Strengthening Teacher Education: New Strategies and Practices

Manila Bulletin, November 22, 2003 | Go to article overview

Strengthening Teacher Education: New Strategies and Practices


STRENGTHENING Teacher Education: New Strategies and Practices has nine sections which are inspired by the fact that teacher education throughout the world is confronted with fast moving changes not only along technology, academe, facilities, but most importantly by the demand of students and society from the teacher. He/she is that professional teacher who guides and assists in the human development of the students who will be pillars of the country.

It is therefore the concern of this writer to present to the reading public this first article on Strengthening Teacher Education: New Strategies and Practices. Which is Teaching College Teachers to Become Professionals.

There are two types of teachers. They are the non-professionals and the professionals. The non-professionals do not bother going beyond the job of teaching without outside direction. The professionals go beyond, being able to do the job, without outside direction. They are interested in quality. Professionals are interested in doing the job well and they continually improve the way their job is done.

How then can we help college teachers as well as the practice teachers to become professionals? First, they need to know how to teach, and that they are given an opportunity to do that job of teaching the way they believe is best. They are clear on what they are expected to accomplish, and are equally sure that they have the opportunity to use the professional skills they learned. They learn to accept suggestions and continue learning new and better ways to practice their profession.

Second, within the boundaries of their teaching assignments, the college teachers need to learn to: understand the curriculum which is in accordance with national and local guidelines; use materials and resources they know are best and are most effective; and use a variety of methods of teaching, such as cooperative learning, self-learning through short-term modules, oral and written discussions of assignments and others that are commonly used. The use of evaluative techniques should follow after each activity to measure the acquired knowledge and skills of the students.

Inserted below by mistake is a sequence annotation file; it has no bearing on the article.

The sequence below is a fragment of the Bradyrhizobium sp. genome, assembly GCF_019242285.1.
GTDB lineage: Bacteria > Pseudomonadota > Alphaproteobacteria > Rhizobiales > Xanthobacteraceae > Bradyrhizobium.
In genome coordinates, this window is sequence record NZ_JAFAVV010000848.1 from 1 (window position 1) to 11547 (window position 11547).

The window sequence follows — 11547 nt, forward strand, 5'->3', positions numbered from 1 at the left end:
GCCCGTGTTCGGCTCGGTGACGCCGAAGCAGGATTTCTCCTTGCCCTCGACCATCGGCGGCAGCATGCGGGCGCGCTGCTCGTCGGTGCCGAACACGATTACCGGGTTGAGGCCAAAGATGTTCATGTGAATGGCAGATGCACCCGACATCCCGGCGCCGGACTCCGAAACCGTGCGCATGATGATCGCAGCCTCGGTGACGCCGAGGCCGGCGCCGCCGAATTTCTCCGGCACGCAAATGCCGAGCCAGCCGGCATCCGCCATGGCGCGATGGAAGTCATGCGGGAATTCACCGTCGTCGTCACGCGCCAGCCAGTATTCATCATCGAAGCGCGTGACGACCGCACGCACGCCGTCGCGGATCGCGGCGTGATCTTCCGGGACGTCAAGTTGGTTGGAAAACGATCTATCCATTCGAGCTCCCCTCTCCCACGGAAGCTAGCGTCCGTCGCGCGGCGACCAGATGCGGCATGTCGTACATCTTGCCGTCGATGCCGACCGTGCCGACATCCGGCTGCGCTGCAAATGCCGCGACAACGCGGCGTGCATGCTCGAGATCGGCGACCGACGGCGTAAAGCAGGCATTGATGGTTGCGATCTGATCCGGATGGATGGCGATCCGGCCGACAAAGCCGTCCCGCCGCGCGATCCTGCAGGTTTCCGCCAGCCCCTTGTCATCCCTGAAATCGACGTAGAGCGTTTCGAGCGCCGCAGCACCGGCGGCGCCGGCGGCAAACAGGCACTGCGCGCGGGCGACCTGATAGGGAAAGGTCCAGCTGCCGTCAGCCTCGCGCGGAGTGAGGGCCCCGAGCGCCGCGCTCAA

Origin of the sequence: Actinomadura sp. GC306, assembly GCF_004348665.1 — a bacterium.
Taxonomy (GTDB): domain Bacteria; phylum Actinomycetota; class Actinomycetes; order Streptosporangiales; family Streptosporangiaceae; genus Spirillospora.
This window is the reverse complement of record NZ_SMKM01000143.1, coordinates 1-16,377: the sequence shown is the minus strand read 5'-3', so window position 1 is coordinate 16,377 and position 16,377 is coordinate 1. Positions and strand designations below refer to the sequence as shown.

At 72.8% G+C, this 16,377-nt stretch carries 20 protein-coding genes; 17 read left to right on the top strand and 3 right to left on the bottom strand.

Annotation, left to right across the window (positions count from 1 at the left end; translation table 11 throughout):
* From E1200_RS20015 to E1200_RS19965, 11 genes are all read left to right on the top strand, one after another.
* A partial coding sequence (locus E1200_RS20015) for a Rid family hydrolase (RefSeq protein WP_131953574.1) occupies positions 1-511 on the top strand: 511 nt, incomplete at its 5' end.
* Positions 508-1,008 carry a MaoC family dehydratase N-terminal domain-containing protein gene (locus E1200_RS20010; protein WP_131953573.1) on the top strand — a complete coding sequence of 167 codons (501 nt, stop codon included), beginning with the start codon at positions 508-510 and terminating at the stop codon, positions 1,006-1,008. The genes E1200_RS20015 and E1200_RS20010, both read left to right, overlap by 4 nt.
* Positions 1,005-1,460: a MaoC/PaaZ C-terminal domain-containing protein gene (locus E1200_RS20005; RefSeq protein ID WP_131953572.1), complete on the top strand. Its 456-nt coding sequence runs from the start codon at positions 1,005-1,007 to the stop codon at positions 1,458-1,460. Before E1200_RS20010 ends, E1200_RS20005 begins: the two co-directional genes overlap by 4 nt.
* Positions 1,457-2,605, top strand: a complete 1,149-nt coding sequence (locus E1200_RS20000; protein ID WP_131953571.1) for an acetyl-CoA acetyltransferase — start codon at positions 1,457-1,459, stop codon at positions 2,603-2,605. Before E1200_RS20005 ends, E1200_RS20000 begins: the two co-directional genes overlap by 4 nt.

Third, we need to teach the college teachers to be interested in quality, to learn to value the importance of doing quality work. They should know how to give evidence that the work they do is of quality. It is this concept of quality that likewise distinguishes the professionals from the non-professionals.

These three needs are dependent on the support of the educational system, the community that recognizes its duty to support and promote teacher professionalism. The college teachers need to be equally aware that they have the continuing support and opportunity to use their professional skills and that they should be treated as professionals to improve the quality of the lives of their students as well as theirs.

The hallmark of a professional teacher is a commitment and dedication to quality: an interest in quality, valuing the importance of quality, that the work they do is of quality. A generalization that is accepted is that quality teaching leads to quality learning on the part of the students. The teacher becomes the model for interest in quality, knowledge of the importance of quality and of being quality students themselves.

Aside from the three needs of professional teachers, there are strategies or guidelines for training college teachers to achieve professional quality. William Glassers (1993: 2225) from his book, The Quality Teacher, mentions six guidelines.

The first is creating a warm and supportive classroom environment. The classroom is the main center of the teaching-learning environment. It is here where the college teacher learns to create a microsystemic environment that will enhance quality school work among the students. In the process of creating and developing this warm, relaxing and supportive environment, trust is being manifested by the students. …

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